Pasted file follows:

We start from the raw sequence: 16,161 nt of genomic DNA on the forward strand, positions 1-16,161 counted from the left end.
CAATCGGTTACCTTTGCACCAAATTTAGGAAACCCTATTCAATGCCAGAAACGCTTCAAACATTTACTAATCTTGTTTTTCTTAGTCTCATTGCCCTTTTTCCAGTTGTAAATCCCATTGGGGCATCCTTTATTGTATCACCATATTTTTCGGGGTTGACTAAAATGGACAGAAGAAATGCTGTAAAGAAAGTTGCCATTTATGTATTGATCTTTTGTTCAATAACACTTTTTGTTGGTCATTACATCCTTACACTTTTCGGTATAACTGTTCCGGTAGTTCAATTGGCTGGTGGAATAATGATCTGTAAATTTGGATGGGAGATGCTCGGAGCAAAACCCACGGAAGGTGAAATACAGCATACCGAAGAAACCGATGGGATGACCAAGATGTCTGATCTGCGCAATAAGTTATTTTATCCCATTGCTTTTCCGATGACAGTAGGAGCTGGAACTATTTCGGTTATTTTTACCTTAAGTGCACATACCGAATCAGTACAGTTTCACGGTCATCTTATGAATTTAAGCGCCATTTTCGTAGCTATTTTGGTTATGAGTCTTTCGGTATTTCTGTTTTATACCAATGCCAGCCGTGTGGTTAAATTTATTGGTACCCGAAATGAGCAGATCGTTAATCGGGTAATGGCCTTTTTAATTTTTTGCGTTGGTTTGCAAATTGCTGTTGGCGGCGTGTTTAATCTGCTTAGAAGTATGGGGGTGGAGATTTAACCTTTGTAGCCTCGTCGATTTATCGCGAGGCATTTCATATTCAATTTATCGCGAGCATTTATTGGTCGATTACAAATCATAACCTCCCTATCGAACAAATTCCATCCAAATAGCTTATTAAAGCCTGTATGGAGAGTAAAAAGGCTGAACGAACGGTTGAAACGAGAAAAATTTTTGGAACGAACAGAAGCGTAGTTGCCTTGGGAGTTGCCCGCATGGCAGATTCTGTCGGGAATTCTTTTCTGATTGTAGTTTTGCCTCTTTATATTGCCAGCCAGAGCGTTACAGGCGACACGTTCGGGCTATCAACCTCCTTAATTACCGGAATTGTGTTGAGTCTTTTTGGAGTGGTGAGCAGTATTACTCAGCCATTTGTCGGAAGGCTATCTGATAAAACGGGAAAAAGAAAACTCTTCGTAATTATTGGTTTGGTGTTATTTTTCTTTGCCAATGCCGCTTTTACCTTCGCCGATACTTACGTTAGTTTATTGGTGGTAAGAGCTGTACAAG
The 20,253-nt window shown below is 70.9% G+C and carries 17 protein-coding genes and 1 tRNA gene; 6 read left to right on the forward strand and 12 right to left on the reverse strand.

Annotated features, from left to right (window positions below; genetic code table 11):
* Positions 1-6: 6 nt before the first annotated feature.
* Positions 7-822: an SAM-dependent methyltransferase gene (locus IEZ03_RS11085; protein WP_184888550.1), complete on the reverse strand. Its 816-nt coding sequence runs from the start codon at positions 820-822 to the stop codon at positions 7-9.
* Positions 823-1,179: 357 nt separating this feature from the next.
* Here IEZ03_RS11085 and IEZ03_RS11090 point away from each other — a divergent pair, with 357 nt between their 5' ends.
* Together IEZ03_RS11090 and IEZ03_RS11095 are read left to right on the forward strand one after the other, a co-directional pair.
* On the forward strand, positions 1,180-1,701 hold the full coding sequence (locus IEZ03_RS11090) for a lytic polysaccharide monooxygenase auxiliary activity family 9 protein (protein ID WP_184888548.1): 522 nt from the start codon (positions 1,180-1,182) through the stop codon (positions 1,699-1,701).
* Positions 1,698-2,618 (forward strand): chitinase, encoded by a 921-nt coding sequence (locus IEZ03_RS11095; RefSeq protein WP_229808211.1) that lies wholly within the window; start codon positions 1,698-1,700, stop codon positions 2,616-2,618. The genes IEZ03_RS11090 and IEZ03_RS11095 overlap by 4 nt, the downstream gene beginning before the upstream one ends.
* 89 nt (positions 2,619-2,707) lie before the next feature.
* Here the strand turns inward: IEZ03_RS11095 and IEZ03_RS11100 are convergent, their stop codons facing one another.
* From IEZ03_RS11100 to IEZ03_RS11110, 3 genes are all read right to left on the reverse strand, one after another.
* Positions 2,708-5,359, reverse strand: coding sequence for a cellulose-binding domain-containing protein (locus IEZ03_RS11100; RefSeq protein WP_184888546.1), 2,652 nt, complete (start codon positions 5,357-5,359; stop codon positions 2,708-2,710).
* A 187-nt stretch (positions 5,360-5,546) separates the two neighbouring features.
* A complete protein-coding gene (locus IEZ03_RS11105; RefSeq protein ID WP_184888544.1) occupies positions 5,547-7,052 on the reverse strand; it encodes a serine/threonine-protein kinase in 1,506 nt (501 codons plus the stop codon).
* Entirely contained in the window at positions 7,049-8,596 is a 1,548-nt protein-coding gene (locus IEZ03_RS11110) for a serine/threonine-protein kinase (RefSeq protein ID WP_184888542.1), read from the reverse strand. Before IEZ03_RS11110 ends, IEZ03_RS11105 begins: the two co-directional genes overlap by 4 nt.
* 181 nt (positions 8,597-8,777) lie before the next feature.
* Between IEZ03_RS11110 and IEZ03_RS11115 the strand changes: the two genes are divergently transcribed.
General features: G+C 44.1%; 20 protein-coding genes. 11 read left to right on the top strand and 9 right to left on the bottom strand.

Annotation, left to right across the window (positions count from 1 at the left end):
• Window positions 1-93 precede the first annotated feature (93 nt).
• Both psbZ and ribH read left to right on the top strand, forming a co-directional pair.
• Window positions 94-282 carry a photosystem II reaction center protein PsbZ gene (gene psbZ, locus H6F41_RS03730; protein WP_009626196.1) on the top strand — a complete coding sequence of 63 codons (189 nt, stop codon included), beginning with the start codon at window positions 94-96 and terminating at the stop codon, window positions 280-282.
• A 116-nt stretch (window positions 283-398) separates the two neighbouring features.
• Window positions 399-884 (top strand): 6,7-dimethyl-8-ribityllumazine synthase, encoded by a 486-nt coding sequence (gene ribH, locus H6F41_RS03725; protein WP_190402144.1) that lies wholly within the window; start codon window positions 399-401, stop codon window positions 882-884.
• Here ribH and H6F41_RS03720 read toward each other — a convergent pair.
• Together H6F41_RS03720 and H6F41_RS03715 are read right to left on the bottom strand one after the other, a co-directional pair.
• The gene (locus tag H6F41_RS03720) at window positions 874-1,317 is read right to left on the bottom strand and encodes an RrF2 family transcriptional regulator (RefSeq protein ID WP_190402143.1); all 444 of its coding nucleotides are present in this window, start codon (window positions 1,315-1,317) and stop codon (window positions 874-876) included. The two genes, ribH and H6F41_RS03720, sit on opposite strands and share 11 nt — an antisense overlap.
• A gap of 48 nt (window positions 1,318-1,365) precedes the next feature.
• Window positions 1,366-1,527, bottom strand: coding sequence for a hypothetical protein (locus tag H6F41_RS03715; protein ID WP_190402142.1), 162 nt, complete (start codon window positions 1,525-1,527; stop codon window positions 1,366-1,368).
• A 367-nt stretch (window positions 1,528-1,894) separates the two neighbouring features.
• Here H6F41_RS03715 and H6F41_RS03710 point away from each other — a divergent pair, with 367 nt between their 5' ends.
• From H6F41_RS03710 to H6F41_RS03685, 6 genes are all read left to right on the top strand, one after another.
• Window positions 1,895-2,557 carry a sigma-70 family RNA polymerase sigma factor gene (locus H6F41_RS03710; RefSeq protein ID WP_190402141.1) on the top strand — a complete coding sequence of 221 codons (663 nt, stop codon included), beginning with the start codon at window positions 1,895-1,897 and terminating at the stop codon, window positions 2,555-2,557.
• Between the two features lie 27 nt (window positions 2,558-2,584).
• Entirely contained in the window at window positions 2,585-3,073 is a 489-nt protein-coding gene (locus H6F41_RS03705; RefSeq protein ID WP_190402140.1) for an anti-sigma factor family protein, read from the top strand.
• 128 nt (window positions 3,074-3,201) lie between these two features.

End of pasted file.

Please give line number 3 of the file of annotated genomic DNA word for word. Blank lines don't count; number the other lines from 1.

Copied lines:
The 20,253-nt window shown below is 70.9% G+C and carries 17 protein-coding genes and 1 tRNA gene; 6 read left to right on the forward strand and 12 right to left on the reverse strand.